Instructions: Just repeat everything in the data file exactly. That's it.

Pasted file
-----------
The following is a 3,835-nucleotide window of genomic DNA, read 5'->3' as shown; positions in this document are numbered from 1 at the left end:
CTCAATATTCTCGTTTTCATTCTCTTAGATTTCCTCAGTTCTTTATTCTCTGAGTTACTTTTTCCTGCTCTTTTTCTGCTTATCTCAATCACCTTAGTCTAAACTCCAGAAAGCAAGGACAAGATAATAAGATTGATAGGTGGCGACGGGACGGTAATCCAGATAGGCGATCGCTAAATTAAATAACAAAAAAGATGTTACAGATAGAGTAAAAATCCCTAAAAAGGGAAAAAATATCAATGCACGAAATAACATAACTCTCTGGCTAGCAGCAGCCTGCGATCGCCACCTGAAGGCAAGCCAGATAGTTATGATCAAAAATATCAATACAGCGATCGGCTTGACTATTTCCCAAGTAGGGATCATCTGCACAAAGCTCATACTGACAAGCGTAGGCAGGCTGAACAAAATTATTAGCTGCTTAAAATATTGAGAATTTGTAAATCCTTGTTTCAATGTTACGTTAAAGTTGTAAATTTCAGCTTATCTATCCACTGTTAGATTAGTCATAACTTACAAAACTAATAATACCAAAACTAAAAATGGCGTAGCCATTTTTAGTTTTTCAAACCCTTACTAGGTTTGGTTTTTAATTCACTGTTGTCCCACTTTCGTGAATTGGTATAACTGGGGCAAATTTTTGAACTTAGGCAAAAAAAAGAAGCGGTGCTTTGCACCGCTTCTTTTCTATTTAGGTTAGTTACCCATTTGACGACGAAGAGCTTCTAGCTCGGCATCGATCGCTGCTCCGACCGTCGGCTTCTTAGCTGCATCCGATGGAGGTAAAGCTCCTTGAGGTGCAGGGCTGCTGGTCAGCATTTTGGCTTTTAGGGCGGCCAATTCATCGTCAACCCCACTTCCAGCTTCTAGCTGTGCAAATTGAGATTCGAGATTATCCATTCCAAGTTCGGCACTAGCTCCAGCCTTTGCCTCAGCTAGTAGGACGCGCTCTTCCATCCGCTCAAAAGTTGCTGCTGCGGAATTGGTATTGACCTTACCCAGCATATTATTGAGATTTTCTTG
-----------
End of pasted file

The following is a 3,835-nucleotide window of genomic DNA, read 5'->3' as shown; positions in this document are numbered from 1 at the left end:
CTCAATATTCTCGTTTTCATTCTCTTAGATTTCCTCAGTTCTTTATTCTCTGAGTTACTTTTTCCTGCTCTTTTTCTGCTTATCTCAATCACCTTAGTCTAAACTCCAGAAAGCAAGGACAAGATAATAAGATTGATAGGTGGCGACGGGACGGTAATCCAGATAGGCGATCGCTAAATTAAATAACAAAAAAGATGTTACAGATAGAGTAAAAATCCCTAAAAAGGGAAAAAATATCAATGCACGAAATAACATAACTCTCTGGCTAGCAGCAGCCTGCGATCGCCACCTGAAGGCAAGCCAGATAGTTATGATCAAAAATATCAATACAGCGATCGGCTTGACTATTTCCCAAGTAGGGATCATCTGCACAAAGCTCATACTGACAAGCGTAGGCAGGCTGAACAAAATTATTAGCTGCTTAAAATATTGAGAATTTGTAAATCCTTGTTTCAATGTTACGTTAAAGTTGTAAATTTCAGCTTATCTATCCACTGTTAGATTAGTCATAACTTACAAAACTAATAATACCAAAACTAAAAATGGCGTAGCCATTTTTAGTTTTTCAAACCCTTACTAGGTTTGGTTTTTAATTCACTGTTGTCCCACTTTCGTGAATTGGTATAACTGGGGCAAATTTTTGAACTTAGGCAAAAAAAAGAAGCGGTGCTTTGCACCGCTTCTTTTCTATTTAGGTTAGTTACCCATTTGACGACGAAGAGCTTCTAGCTCGGCATCGATCGCTGCTCCGACCGTCGGCTTCTTAGCTGCATCCGATGGAGGTAAAGCTCCTTGAGGTGCAGGGCTGCTGGTCAGCATTTTGGCTTTTAGGGCGGCCAATTCATCGTCAACCCCACTTCCAGCTTCTAGCTGTGCAAATTGAGATTCGAGATTATCCATTCCAAGTTCGGCACTAGCTCCAGCCTTTGCCTCAGCTAGTAGGACGCGCTCTTCCATCCGCTCAAAAGTTGCTGCTGCGGAATTGGTATTGACCTTACCCAGCATATTATTGAGATTTTCTTG